0

The "usual" way is to start with a given last day and count up a day on each iteration. for ($i = 0; $i < 7; $i++) { $weekDayNames[] = strftime("%a", strtotime("last sunday +$i day")); }


1

It says in the Currency specification: getSymbol() gets the symbol of this currency for the default locale. For example, for the US Dollar, the symbol is "$" if the default locale is the US, while for other locales it may be "US$". If no symbol can be determined, the ISO 4217 currency code is returned. EDITED I have found a way around this issue ...


0

Here is one simple way to store them. It's by no means the only way, nor necessarily the best, but I think it's reasonably sound and understandable. The code is for Sql Server but other database systems should be very similar. create table Sizes ( CountryCode NVARCHAR(3), Size INT, constraint PX_Sizes primary key(CountryCode,Size) //other ...


0

I post it as an answer: In my bean id="localeResolver" I define SessionLocaleResolver as "resolver". So now a new code like this: protected void initFilterBean() throws ServletException { try { sessionLocaleResolver = new SessionLocaleResolver(); //System.out.println("DEBUG FILTER LOCALE SLR - INIT: Got SLR "); } catch (Exception e) { ...


0

I managed to solve this issue by using the option to use SSH to connect to the jenkins slave. Through this option, jenkins creates the setup on the slave machine via SSH and starts the slave.jar process. Most probably, it was a bug in Jenkins that does not update/override the language when using Java Web start.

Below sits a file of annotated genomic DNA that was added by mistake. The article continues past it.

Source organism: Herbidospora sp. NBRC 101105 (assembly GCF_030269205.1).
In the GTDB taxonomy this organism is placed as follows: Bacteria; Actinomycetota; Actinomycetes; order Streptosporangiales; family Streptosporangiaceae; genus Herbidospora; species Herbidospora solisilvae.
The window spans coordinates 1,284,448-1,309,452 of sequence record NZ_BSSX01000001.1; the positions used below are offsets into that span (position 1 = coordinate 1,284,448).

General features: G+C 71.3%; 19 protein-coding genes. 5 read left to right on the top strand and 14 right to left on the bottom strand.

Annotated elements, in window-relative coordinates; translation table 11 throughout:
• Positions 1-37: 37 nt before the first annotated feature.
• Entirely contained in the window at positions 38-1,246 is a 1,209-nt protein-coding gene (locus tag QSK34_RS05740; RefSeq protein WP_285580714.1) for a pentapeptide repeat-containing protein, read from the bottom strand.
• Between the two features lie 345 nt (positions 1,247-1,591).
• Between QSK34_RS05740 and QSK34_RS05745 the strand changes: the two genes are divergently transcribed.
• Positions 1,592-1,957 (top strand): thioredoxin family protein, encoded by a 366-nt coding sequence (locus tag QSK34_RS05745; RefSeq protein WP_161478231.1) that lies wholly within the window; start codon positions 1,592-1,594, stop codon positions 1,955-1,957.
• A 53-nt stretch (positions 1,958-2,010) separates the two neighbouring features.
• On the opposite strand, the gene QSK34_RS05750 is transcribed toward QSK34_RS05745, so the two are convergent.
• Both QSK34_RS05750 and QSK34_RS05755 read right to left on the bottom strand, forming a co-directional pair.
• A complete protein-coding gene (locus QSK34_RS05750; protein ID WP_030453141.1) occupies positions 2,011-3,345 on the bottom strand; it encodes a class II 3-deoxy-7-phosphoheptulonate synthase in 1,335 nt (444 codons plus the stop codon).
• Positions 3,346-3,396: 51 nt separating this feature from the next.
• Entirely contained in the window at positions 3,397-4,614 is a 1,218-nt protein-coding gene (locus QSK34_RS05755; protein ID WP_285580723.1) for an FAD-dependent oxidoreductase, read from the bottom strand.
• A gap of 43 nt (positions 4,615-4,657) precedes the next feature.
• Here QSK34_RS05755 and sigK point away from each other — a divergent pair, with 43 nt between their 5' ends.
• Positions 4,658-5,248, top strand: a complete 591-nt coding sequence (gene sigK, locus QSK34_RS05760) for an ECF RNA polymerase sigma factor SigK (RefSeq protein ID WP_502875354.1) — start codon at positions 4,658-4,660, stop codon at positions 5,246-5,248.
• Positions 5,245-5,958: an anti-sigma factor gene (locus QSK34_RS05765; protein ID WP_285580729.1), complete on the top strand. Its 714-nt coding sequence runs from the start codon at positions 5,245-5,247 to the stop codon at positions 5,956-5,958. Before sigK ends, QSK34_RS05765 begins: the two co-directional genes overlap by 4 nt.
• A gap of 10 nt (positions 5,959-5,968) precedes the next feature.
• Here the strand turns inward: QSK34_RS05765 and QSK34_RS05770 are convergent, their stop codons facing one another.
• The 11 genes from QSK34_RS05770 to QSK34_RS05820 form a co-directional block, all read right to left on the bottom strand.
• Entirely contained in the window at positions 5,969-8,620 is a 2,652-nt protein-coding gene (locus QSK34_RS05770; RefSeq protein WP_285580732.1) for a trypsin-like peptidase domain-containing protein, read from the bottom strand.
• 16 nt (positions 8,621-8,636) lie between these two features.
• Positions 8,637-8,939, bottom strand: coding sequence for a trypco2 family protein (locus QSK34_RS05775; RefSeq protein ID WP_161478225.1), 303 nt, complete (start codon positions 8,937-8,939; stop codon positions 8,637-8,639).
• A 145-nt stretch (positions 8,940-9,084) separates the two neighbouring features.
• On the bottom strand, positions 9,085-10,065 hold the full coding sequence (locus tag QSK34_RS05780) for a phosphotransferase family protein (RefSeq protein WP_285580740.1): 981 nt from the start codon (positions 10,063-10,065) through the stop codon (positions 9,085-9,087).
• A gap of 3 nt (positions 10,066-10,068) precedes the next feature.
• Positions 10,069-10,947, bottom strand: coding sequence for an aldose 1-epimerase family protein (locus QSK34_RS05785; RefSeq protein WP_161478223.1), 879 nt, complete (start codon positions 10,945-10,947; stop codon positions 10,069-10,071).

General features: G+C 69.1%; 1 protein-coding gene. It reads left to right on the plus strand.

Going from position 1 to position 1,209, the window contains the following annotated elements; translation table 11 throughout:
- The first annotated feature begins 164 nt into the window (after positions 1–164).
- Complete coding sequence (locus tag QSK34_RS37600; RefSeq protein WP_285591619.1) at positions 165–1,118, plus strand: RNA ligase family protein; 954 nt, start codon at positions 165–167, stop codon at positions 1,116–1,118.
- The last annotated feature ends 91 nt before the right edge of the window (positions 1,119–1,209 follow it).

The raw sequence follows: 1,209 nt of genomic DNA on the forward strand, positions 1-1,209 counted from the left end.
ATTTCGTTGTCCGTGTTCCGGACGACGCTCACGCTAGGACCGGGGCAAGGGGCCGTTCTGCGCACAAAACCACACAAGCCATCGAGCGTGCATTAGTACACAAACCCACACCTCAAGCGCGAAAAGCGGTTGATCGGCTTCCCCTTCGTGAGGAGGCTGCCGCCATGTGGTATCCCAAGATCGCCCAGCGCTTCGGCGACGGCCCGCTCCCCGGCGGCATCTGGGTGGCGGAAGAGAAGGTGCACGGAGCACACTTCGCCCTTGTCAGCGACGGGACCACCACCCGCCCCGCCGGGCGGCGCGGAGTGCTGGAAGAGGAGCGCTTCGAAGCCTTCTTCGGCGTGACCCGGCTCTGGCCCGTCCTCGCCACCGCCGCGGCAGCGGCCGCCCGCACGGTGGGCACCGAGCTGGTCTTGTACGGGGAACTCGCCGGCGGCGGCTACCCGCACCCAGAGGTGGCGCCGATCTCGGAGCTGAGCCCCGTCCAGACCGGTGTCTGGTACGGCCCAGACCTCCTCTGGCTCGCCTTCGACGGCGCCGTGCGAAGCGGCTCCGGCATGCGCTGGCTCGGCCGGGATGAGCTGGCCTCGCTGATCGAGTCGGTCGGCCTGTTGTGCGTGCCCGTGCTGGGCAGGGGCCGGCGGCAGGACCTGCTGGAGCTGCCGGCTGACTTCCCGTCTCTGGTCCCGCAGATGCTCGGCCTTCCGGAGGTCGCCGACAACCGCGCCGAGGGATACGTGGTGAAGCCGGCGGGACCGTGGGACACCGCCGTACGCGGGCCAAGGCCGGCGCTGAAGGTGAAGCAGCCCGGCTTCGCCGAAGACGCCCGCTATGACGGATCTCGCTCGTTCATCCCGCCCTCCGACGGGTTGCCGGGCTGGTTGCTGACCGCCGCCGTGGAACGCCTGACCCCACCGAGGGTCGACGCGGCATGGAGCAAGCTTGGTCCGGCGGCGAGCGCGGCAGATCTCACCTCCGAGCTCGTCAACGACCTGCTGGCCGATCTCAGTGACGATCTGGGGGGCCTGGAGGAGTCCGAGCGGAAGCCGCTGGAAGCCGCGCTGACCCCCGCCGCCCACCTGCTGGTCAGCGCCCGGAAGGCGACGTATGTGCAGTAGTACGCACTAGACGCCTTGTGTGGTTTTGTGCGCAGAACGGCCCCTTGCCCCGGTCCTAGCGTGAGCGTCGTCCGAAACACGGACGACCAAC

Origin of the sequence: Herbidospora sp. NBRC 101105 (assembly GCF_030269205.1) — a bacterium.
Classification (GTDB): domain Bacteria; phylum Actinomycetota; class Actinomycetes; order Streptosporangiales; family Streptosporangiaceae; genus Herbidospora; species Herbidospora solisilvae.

0

I have found a way in the answer provided by MiroM to this question on StackOverflow. Add the following code to your base Activity class, wherever it is best suited. PackageManager pm = getPackageManager(); try { ActivityInfo ai = pm.getActivityInfo(this.getComponentName(), PackageManager.GET_ACTIVITIES|PackageManager.GET_META_DATA); if ...


0

According to this answer the title is read only, so you should specify the title manually and cannot do it automatically. My guess is because it uses resource specified in AndroidManifest.xml which cannot be changed dynamically.


1

Since the time you originally asked this question, JavaScript is finally acquiring some decent locale support, including for collation. Read up on the new EcmaScript 6 / Harmony features Intl and, specifically, Intl.Collator. The documentation doesn't actually make it very clear that both modern and traditional sort orders are supported for Finnish, but ...


1

You need to check desired Locale every time you open a new page and change it before page has been rendered. You can achieve it by using <f:event type="preRenderView" ...> look at this question for details: Initializng a Backing Bean With Parameters on Page Load with JSF 2.0


0

You can use the code below. For example, the functions presented below may be placed inside the class extended the Application class. public class MyApplication extends Application { ... public static String APP_LANG; private Context ctx = getBaseContext(); private Resources res = ctx.getResources(); public SharedPreferences ...


2

Some people have published a few. See for example https://github.com/caouecs/Laravel-lang


0

You schould look to jvm parameters on old server. Your language parameters will change comma to dot actually so you do not need any code changes.


0

Rather use NumberFormat for parsing: NumberFormat format = NumberFormat.getInstance(Locale.FRANCE); Number number = format.parse("0000000000000000009011,00"); double d = number.doubleValue(); This way you can select the right locale for the number representation. In the example above I used France - they use a comma for the decimal point.


0